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Marine Corps Logistics Base Albany

Readiness Enabler for Operational Forces  •
Vacation Bible school teaches christian character

By Cpl. Denyelle D. Spillane | | May 22, 2003

In an otherwise quiet place, music blared and children played games every evening at the Base Chapel last week. 

The setting for church services was decorated with a magnificent cutout that may have reminded someone of a London street.

This year's Vacation Bible School was held May 18 to 22.

The theme for this year's VBS was "The Great Christian Caper," and the children's motto was, "discover it, believe it, live it."

According to Lt. Commander Roger Richards, chaplain, the theme was based on London sleuths. The children pretended to be detectives cracking a code: the character code.

An average of 60 children, ages 3 to the 7th grade, participated every day in activities that included music, arts and crafts, games and Bible studies.

"The activities not only kept the children active and entertained, they also taught them about the Bible," said Richards.

Twenty-nine people volunteered to help with the children for VBS.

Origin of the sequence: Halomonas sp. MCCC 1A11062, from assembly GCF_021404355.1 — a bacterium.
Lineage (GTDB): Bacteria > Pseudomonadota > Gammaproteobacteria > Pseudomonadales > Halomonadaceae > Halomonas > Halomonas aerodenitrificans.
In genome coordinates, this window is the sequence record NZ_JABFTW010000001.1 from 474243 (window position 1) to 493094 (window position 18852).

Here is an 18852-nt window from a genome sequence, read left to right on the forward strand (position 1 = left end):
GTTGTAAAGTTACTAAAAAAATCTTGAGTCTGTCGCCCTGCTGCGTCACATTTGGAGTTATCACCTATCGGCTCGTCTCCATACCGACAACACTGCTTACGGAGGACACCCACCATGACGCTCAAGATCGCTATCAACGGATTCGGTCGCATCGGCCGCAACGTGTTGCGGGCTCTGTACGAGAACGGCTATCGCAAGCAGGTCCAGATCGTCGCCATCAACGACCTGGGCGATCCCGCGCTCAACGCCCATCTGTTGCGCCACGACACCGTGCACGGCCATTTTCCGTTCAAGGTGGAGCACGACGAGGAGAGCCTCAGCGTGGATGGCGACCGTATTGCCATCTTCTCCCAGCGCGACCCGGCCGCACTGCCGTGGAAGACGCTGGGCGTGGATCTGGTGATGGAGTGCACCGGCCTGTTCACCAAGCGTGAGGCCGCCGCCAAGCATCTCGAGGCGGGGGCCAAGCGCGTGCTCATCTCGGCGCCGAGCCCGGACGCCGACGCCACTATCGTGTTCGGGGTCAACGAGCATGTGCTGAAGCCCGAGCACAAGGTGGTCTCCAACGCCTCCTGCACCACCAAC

"We had a lot more people help than just the volunteers," Richards said. "We had people help us prepare for VBS, helped cook, and helped decorate."

Jacqueline Clark is one of the many volunteers who has volunteered every year.

"It's as much fun for me as it is for the children," Clark said.

This is Clark's third year volunteering to teach and conduct the music.

The children also have Bible study.

Every night a different Bible lesson was taught about Christian character traits. 

The children also learned a Bible verse every day and were given a long verse at the beginning of the week to learn on their own.

In keeping with their lessons, the children also raised money to donate to a local charity.

"Everyday we took up an offering from the children," Richards said. "We also collected items that we thought our selected charity would need."

All the money that was raised went to "Open Arms," a shelter for battered spouses and children.

The last day of VBS, a representative from Open Arms, accepted the $152.64 and three boxes of items that were collected throughout the week from the children.

The children had ulterior motives for their giving though. The boys and girls were separated onto teams. If the girls raised the most money they would get to tar and feather the chaplain with syrup and rice crispies, if the boys won they would get to tar feather Laura Bowser.

The girls won again this year and Richards ended the last night of VBS sticky and covered in rice crispies.

The children also preformed the songs they learned in VBS for their parents and the congregation Sunday at the base chapel.

"It was a great team effort by all of the volunteers and because of them, VBS was a complete success," Richards said.